Tuesday, February 12, 2013

Can Ebonics Be Used By Smart People? [Writing]

I once got an email from someone who criticized the African American heroine of Dead Links for her language. Specifically, the email said Amanda Katt was too smart to be using the kind of urban dialect she uses in the book.

I wrote back that that's the whole point. Amanda Katt speaks what has been called "Ebonics." I prefer the term "Black English." Amanda is from the streets, and talks like it. She uses a lot of contractions, phrases like "up in here" and "that ain't right." This was actually a calculated choice on my part. Amanda Katt is a college graduate, and a successful journalist whose articles have changed laws and taken down whole companies and organizations. She's not stupid. By having her talk the way she does, I wanted to force people to look at Black English differently, not just a way that poor or stupid minorities speak. Some people seem to think Black English is only used by people who are too dumb to know the difference between "ask" and "axe." 

The fact is that a lot of African Americans actually choose to speak the way they do. There are plenty of intelligent and successful African Americans who use Black English. Probably more than most outsiders think. Many famous African Americans admit that they talk differently to their black friends than they do with their white co-workers or the media. There's even a term for it, code-switching. Amanda Katt is the same way. If you read the book carefully, just like real African Americans, Amanda alters her speech patterns based on who she's with. When she's with her fiancee' Lesley or her best friend Blossom, Amanda relaxes and goes full-on Black English. When she's interviewing a subject or talking to authority figures, her speech is more straight. This is typical of a lot of black people, myself included.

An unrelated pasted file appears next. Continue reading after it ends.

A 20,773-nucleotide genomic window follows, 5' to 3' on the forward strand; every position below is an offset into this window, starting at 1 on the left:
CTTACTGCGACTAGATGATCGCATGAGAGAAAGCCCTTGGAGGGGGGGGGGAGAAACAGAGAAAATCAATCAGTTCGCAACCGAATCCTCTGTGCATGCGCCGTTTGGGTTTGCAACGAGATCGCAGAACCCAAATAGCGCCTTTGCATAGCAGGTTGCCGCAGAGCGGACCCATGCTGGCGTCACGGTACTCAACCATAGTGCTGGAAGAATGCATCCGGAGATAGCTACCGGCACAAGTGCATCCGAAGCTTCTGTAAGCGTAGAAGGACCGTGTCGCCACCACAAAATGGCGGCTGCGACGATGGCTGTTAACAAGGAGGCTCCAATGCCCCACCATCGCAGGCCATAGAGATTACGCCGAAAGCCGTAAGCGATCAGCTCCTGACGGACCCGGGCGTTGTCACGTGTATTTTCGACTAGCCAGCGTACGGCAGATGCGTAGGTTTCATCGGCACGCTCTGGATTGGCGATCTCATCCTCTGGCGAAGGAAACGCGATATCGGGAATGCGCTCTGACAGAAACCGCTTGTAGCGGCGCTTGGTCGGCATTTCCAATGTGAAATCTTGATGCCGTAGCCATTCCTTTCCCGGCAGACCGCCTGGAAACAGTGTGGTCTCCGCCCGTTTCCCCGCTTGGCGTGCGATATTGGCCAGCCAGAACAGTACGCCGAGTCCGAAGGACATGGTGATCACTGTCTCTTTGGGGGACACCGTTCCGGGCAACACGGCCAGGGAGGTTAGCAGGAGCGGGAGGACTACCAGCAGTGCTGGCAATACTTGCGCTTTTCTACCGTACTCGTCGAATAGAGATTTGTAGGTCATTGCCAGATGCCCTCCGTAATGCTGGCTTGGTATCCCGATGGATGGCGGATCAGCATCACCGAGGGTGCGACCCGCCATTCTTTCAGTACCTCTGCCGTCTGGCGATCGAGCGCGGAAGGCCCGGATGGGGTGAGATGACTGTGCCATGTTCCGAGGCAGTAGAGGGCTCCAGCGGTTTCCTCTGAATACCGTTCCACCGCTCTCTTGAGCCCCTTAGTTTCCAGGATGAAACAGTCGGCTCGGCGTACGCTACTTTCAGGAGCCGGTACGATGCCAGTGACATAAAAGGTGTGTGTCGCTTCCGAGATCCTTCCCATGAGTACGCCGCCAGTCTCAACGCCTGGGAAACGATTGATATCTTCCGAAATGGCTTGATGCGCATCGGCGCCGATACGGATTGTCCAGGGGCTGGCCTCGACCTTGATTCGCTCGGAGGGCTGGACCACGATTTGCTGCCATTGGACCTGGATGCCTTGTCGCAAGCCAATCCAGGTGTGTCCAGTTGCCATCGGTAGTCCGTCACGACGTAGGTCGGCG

What do you think? Is Black English a sign of poor education? Can Black English be used intelligently? Let me know in the comments.


  1. There would be advantages to knowing it, I'm sure. Sadly, most of those where I live who speak that way aren't highly educated, which probably propagates the image.

  2. It's a language that is used when black people want to "keep it real." I've read articles that trace to roots back to several legitimate languages. I don't use it because it just sounds stupid from a private school graduate.

  3. I would say it's a cultural preference. I don't think I'd understand it. Something like when I speak Spanlish with my family and close friends. It's a language within our culture and has nothing to do with education.


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